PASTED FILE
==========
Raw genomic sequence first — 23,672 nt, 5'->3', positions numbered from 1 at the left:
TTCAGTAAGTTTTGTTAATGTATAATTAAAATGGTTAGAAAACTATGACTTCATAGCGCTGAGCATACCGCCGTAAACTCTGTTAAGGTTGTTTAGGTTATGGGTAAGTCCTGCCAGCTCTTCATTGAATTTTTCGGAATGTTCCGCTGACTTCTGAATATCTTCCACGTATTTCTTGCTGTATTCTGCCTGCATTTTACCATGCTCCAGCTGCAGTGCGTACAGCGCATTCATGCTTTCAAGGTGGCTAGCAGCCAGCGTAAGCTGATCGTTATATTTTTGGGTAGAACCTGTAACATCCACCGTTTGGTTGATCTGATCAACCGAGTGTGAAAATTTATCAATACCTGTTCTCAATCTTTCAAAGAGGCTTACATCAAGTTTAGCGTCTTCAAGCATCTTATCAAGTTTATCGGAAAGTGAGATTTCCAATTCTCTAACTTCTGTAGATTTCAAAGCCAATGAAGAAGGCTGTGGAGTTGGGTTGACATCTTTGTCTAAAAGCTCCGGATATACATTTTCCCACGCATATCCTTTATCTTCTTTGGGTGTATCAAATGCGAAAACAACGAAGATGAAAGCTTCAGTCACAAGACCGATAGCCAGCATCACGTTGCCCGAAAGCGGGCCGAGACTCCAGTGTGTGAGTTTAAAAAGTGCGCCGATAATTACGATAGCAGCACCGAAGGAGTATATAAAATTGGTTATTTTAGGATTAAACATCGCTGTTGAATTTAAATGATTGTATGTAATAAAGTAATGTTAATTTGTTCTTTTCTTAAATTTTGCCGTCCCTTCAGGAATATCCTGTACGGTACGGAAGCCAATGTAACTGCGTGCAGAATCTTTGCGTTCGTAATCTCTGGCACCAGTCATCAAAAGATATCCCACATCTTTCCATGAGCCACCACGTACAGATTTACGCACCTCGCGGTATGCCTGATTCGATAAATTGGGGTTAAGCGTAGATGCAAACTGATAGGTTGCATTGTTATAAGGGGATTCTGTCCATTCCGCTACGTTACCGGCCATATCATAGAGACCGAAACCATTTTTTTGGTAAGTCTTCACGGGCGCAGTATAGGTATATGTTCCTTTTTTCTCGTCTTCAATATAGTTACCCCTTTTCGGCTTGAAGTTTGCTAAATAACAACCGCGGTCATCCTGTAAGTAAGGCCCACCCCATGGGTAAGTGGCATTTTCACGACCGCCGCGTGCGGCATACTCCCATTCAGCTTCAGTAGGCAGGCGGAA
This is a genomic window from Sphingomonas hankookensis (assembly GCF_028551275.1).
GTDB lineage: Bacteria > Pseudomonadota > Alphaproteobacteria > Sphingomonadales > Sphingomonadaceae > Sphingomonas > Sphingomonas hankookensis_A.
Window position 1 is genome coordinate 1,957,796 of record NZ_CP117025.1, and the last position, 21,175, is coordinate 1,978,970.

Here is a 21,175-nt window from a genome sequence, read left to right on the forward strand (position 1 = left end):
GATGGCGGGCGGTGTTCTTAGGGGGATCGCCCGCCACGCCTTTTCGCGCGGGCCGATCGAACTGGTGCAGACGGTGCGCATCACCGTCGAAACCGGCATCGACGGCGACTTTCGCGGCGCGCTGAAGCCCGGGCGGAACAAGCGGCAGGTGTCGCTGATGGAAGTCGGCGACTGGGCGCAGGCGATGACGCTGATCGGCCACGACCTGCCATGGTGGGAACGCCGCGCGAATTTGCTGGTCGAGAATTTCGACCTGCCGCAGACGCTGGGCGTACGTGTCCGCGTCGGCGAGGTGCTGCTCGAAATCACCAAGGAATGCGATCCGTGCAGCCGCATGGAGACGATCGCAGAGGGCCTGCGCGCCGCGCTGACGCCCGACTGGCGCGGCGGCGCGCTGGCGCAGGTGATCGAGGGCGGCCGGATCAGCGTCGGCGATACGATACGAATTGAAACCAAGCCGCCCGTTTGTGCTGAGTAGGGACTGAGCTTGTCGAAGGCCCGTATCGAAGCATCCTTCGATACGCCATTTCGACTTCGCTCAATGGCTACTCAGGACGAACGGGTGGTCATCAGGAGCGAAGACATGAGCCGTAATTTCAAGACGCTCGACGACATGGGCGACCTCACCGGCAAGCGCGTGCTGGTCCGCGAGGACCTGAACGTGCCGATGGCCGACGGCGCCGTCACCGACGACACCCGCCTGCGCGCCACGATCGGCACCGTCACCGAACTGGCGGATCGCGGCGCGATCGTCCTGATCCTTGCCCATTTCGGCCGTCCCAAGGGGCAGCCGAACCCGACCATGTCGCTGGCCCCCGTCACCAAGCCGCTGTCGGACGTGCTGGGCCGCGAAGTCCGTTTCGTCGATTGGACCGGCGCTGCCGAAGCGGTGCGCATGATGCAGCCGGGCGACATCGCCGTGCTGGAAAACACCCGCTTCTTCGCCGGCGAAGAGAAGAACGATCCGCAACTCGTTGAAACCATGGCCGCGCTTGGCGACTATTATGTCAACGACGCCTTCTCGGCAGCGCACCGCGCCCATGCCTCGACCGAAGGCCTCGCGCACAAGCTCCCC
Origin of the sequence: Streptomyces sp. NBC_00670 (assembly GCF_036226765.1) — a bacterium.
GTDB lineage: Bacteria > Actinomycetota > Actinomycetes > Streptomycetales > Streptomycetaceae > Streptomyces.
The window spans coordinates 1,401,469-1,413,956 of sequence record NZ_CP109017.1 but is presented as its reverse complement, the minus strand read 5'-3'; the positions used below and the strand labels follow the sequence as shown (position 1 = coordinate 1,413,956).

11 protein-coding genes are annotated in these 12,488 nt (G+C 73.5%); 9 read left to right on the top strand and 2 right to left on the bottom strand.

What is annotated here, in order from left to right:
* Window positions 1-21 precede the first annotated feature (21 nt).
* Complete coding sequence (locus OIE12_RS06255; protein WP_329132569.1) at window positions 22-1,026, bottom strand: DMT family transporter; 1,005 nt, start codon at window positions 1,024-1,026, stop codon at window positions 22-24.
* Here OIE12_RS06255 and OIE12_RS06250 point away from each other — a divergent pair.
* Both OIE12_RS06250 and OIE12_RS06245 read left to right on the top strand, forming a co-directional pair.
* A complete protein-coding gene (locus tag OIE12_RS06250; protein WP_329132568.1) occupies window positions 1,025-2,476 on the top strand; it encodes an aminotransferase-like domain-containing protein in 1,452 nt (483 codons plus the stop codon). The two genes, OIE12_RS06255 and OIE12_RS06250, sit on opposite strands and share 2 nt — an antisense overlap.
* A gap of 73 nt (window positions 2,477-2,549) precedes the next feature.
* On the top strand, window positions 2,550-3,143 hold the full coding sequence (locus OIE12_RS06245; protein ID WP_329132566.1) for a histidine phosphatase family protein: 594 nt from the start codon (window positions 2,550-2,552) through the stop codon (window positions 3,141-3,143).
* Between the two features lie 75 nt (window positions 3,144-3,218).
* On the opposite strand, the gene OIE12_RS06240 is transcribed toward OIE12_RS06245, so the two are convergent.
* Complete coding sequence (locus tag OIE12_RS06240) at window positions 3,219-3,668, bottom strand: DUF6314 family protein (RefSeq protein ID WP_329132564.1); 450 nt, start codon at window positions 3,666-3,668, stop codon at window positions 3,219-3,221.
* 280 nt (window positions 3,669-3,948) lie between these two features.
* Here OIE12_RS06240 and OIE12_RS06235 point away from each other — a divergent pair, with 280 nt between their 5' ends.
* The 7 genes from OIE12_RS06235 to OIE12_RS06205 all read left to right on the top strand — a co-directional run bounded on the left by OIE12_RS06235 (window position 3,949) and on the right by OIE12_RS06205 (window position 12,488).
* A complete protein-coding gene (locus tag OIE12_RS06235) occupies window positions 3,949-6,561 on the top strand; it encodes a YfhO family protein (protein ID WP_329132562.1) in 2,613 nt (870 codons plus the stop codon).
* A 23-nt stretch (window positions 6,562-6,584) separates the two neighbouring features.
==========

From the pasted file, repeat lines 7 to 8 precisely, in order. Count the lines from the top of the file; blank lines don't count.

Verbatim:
GATGGCGGGCGGTGTTCTTAGGGGGATCGCCCGCCACGCCTTTTCGCGCGGGCCGATCGAACTGGTGCAGACGGTGCGCATCACCGTCGAAACCGGCATCGACGGCGACTTTCGCGGCGCGCTGAAGCCCGGGCGGAACAAGCGGCAGGTGTCGCTGATGGAAGTCGGCGACTGGGCGCAGGCGATGACGCTGATCGGCCACGACCTGCCATGGTGGGAACGCCGCGCGAATTTGCTGGTCGAGAATTTCGACCTGCCGCAGACGCTGGGCGTACGTGTCCGCGTCGGCGAGGTGCTGCTCGAAATCACCAAGGAATGCGATCCGTGCAGCCGCATGGAGACGATCGCAGAGGGCCTGCGCGCCGCGCTGACGCCCGACTGGCGCGGCGGCGCGCTGGCGCAGGTGATCGAGGGCGGCCGGATCAGCGTCGGCGATACGATACGAATTGAAACCAAGCCGCCCGTTTGTGCTGAGTAGGGACTGAGCTTGTCGAAGGCCCGTATCGAAGCATCCTTCGATACGCCATTTCGACTTCGCTCAATGGCTACTCAGGACGAACGGGTGGTCATCAGGAGCGAAGACATGAGCCGTAATTTCAAGACGCTCGACGACATGGGCGACCTCACCGGCAAGCGCGTGCTGGTCCGCGAGGACCTGAACGTGCCGATGGCCGACGGCGCCGTCACCGACGACACCCGCCTGCGCGCCACGATCGGCACCGTCACCGAACTGGCGGATCGCGGCGCGATCGTCCTGATCCTTGCCCATTTCGGCCGTCCCAAGGGGCAGCCGAACCCGACCATGTCGCTGGCCCCCGTCACCAAGCCGCTGTCGGACGTGCTGGGCCGCGAAGTCCGTTTCGTCGATTGGACCGGCGCTGCCGAAGCGGTGCGCATGATGCAGCCGGGCGACATCGCCGTGCTGGAAAACACCCGCTTCTTCGCCGGCGAAGAGAAGAACGATCCGCAACTCGTTGAAACCATGGCCGCGCTTGGCGACTATTATGTCAACGACGCCTTCTCGGCAGCGCACCGCGCCCATGCCTCGACCGAAGGCCTCGCGCACAAGCTCCCC
Origin of the sequence: Streptomyces sp. NBC_00670 (assembly GCF_036226765.1) — a bacterium.